A client recently had a challenge wanting to use Exasol’s User-Defined Functions with a Python script, but they were having a hard time coming up with the right syntax to get it working properly. There’s a good deal of documentation out there, though much of it seemed a bit convoluted or difficult to comprehend.
I’m not a database guy, so I wanted to come up with a simpler solution for us less-technical Tableau developers. I ended up putting together a quick script (below) that the client found to be easier to understand and extend for their own purposes.
First a few notes:
- The following script is executed in Exaplus to create the UDF
- A UDF must be created within a desired schema, as notated below
- You may add or remove inputs depending on your requirements
CREATE OR REPLACE PYTHON SCALAR SCRIPT my_schema>.(input_1 , input_2 , ... , input_n )
The EMITS clause tells us what we should expect to come out of the script:
EMITS (output_column_1 , output_column_2 , ... , output_column_n ) AS
Once we’ve declared the Exasol parts of the script, we can use Python code with a few tweaks:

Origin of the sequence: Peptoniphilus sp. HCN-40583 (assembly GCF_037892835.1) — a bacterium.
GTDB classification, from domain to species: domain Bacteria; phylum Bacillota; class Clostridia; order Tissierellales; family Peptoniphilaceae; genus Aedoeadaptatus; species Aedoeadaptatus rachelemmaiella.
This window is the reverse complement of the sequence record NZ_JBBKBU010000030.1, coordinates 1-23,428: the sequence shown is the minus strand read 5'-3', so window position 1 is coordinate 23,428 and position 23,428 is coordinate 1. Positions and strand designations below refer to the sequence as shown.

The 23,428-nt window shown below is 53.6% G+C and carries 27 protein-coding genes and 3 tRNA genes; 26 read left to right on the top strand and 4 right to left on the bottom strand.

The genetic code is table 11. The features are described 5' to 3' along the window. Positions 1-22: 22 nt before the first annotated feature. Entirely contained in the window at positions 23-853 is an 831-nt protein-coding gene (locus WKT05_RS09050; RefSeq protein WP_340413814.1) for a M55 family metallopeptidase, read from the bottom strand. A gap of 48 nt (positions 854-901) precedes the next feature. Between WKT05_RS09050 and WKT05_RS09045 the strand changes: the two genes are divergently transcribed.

import pandas as pd
Ctx (call it whatever you’d like) is an object that’s being created that represents the connection between Exasol and Python. You can access the various inputs by using ctx.<input_name>. Make sure you use the same names specified in the ‘CREATE OR REPLACE’ clause):
def run(ctx): arg1 = ctx.input_1 arg2 = ctx.input_2 ... argn = ctx.input_n
Once you have your inputs, you can use them as normal Python objects:
df = pd.DataFrame(<build some dataframe>)
To output the dataframe, you can use the ctx.emit() function to output each column:
for index, row in df.iterrows(): ctx.emit(row, row, ..., row[n])
The nice thing here is that we’ve now extended Exasol’s lightning-fast data processing with Python’s massive (and growing) repository of libraries and functions. Have a good use case for using Python + Exasol? Leave a comment below!